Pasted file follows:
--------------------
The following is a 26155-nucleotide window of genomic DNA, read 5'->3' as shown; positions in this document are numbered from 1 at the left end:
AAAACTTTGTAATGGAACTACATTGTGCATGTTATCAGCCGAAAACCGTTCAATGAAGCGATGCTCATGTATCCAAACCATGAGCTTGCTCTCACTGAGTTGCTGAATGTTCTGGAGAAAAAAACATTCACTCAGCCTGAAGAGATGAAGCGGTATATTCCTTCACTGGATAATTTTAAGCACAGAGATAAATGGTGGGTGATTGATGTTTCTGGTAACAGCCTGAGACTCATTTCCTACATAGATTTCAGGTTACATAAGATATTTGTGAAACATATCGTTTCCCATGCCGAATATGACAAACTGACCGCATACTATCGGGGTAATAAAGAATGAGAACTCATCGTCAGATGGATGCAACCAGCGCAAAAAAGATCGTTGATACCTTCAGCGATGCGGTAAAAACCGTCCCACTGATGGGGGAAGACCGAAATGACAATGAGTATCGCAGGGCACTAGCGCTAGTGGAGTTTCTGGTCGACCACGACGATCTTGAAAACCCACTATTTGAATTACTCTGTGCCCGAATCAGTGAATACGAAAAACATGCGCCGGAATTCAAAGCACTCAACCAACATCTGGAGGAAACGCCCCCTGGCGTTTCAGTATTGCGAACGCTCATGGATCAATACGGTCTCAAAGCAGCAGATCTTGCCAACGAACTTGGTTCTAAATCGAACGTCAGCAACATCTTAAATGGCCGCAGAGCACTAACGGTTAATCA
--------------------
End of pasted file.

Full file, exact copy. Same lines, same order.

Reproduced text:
The following is a 26155-nucleotide window of genomic DNA, read 5'->3' as shown; positions in this document are numbered from 1 at the left end:
AAAACTTTGTAATGGAACTACATTGTGCATGTTATCAGCCGAAAACCGTTCAATGAAGCGATGCTCATGTATCCAAACCATGAGCTTGCTCTCACTGAGTTGCTGAATGTTCTGGAGAAAAAAACATTCACTCAGCCTGAAGAGATGAAGCGGTATATTCCTTCACTGGATAATTTTAAGCACAGAGATAAATGGTGGGTGATTGATGTTTCTGGTAACAGCCTGAGACTCATTTCCTACATAGATTTCAGGTTACATAAGATATTTGTGAAACATATCGTTTCCCATGCCGAATATGACAAACTGACCGCATACTATCGGGGTAATAAAGAATGAGAACTCATCGTCAGATGGATGCAACCAGCGCAAAAAAGATCGTTGATACCTTCAGCGATGCGGTAAAAACCGTCCCACTGATGGGGGAAGACCGAAATGACAATGAGTATCGCAGGGCACTAGCGCTAGTGGAGTTTCTGGTCGACCACGACGATCTTGAAAACCCACTATTTGAATTACTCTGTGCCCGAATCAGTGAATACGAAAAACATGCGCCGGAATTCAAAGCACTCAACCAACATCTGGAGGAAACGCCCCCTGGCGTTTCAGTATTGCGAACGCTCATGGATCAATACGGTCTCAAAGCAGCAGATCTTGCCAACGAACTTGGTTCTAAATCGAACGTCAGCAACATCTTAAATGGCCGCAGAGCACTAACGGTTAATCA